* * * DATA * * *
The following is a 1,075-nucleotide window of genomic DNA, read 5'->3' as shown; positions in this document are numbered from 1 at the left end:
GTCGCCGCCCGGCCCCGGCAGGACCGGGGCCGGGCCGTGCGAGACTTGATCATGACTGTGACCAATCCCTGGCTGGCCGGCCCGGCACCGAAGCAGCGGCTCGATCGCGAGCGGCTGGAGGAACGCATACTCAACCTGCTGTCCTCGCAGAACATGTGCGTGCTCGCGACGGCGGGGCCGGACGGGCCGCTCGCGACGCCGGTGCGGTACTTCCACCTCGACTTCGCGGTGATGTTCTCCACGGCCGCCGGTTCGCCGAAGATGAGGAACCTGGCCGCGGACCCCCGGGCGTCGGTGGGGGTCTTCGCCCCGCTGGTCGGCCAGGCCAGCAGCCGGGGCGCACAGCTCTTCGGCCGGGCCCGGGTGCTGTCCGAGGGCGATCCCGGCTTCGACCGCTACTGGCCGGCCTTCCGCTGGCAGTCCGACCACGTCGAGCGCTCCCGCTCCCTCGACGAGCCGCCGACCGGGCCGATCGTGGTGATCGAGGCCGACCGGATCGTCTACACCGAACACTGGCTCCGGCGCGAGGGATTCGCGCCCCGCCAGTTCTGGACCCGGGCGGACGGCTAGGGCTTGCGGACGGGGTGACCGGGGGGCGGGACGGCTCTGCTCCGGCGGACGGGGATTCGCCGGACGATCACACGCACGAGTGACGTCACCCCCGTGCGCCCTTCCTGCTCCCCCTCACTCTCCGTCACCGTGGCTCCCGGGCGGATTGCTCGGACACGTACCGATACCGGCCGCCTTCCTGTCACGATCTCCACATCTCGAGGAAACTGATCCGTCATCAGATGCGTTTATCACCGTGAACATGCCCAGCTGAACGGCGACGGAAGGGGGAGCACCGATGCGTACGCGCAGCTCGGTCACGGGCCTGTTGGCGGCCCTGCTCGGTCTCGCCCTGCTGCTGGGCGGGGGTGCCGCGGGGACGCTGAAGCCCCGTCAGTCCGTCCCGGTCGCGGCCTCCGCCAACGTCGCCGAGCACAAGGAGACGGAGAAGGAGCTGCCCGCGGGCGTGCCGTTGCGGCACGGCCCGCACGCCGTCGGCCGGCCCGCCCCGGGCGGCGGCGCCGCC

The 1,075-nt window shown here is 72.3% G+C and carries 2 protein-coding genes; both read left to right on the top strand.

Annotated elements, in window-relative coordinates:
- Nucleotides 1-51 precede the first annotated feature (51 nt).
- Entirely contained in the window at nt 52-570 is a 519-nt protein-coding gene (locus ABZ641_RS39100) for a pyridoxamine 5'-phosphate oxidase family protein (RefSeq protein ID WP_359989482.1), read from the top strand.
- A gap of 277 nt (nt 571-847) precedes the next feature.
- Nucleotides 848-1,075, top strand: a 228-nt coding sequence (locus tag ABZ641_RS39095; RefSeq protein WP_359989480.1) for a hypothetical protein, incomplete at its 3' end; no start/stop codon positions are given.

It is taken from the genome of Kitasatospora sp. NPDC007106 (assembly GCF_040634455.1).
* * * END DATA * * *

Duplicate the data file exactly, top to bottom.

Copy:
The following is a 1,075-nucleotide window of genomic DNA, read 5'->3' as shown; positions in this document are numbered from 1 at the left end:
GTCGCCGCCCGGCCCCGGCAGGACCGGGGCCGGGCCGTGCGAGACTTGATCATGACTGTGACCAATCCCTGGCTGGCCGGCCCGGCACCGAAGCAGCGGCTCGATCGCGAGCGGCTGGAGGAACGCATACTCAACCTGCTGTCCTCGCAGAACATGTGCGTGCTCGCGACGGCGGGGCCGGACGGGCCGCTCGCGACGCCGGTGCGGTACTTCCACCTCGACTTCGCGGTGATGTTCTCCACGGCCGCCGGTTCGCCGAAGATGAGGAACCTGGCCGCGGACCCCCGGGCGTCGGTGGGGGTCTTCGCCCCGCTGGTCGGCCAGGCCAGCAGCCGGGGCGCACAGCTCTTCGGCCGGGCCCGGGTGCTGTCCGAGGGCGATCCCGGCTTCGACCGCTACTGGCCGGCCTTCCGCTGGCAGTCCGACCACGTCGAGCGCTCCCGCTCCCTCGACGAGCCGCCGACCGGGCCGATCGTGGTGATCGAGGCCGACCGGATCGTCTACACCGAACACTGGCTCCGGCGCGAGGGATTCGCGCCCCGCCAGTTCTGGACCCGGGCGGACGGCTAGGGCTTGCGGACGGGGTGACCGGGGGGCGGGACGGCTCTGCTCCGGCGGACGGGGATTCGCCGGACGATCACACGCACGAGTGACGTCACCCCCGTGCGCCCTTCCTGCTCCCCCTCACTCTCCGTCACCGTGGCTCCCGGGCGGATTGCTCGGACACGTACCGATACCGGCCGCCTTCCTGTCACGATCTCCACATCTCGAGGAAACTGATCCGTCATCAGATGCGTTTATCACCGTGAACATGCCCAGCTGAACGGCGACGGAAGGGGGAGCACCGATGCGTACGCGCAGCTCGGTCACGGGCCTGTTGGCGGCCCTGCTCGGTCTCGCCCTGCTGCTGGGCGGGGGTGCCGCGGGGACGCTGAAGCCCCGTCAGTCCGTCCCGGTCGCGGCCTCCGCCAACGTCGCCGAGCACAAGGAGACGGAGAAGGAGCTGCCCGCGGGCGTGCCGTTGCGGCACGGCCCGCACGCCGTCGGCCGGCCCGCCCCGGGCGGCGGCGCCGCC

The 1,075-nt window shown here is 72.3% G+C and carries 2 protein-coding genes; both read left to right on the top strand.

Annotated elements, in window-relative coordinates:
- Nucleotides 1-51 precede the first annotated feature (51 nt).
- Entirely contained in the window at nt 52-570 is a 519-nt protein-coding gene (locus ABZ641_RS39100) for a pyridoxamine 5'-phosphate oxidase family protein (RefSeq protein ID WP_359989482.1), read from the top strand.
- A gap of 277 nt (nt 571-847) precedes the next feature.
- Nucleotides 848-1,075, top strand: a 228-nt coding sequence (locus tag ABZ641_RS39095; RefSeq protein WP_359989480.1) for a hypothetical protein, incomplete at its 3' end; no start/stop codon positions are given.

It is taken from the genome of Kitasatospora sp. NPDC007106 (assembly GCF_040634455.1).